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A Jug Of Love

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Championed by vinyl hounds as an unearthed gem, Mighty Baby’s 1971 album A Jug of Love was reissued in 2006 with bonus songs and outtakes. Unlike the band's 1969 eponymous debut album, A Jug of Love bares few sonic vestiges of Mighty Baby's prior tenure in the British mod band The Action. The opening title track plays like a refined Spirit as played through The Band’s rootsy old gear, and the chorus is strikingly similar to Neil Young’s “For the Turnstiles.” Comparisons aside, Alan King’s buttermilk-smooth vocals are peerless and inimitable, especially when nestled snugly in those airtight harmonies. What’s really interesting in the following "The Happiest Man in the Carnival" is how Mighty Baby takes on a post-mod, pre-psychedelic whimsy and interprets it with an early Grateful Dead approach to jamming. Similarly, “Keep on Jugging” rocks like an Englishman’s take on California country rock, à la Creedence Clearwater Revival’s “Keep on Chooglin’.” The bonus track “Devil’s Whisper” contributes to the '70s U.K. twang-rock canon, alongside Unicorn and Matthews Southern Comfort.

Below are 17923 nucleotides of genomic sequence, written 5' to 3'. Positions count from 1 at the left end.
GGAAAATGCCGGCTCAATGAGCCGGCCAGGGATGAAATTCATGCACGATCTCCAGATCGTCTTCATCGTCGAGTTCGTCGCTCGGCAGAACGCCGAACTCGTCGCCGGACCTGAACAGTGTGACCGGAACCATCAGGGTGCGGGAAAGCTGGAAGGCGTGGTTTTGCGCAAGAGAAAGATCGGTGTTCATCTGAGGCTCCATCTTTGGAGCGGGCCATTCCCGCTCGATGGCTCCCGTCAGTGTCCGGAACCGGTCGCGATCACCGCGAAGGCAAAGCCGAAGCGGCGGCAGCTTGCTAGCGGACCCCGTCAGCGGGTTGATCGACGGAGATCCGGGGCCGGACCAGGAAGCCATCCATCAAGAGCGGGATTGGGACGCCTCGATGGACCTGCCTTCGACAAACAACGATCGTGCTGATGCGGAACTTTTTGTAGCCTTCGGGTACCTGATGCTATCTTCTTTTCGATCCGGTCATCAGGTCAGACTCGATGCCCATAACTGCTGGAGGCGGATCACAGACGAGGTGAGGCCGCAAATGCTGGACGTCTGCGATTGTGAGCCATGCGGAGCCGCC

Formed: 1965

Genre: Rock

Years Active: '60s, '70s

The British psychedelic band Mighty Baby grew out of the Action, the North London-based R&B outfit signed to Parlophone by George Martin in 1965. Long considered one of Martin's best discoveries this side of the Beatles, the Action consisted of Reggie King (vocals), Alan King (guitar), Pete Watson (guitar), Mike Evans (bass), and Roger Powell (drums). After Watson left in 1967, he was succeeded by keyboardist Ian Whiteman and blues guitarist Martin Stone, a veteran of the Savoy Brown Blues Band....
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A Jug Of Love, Mighty Baby
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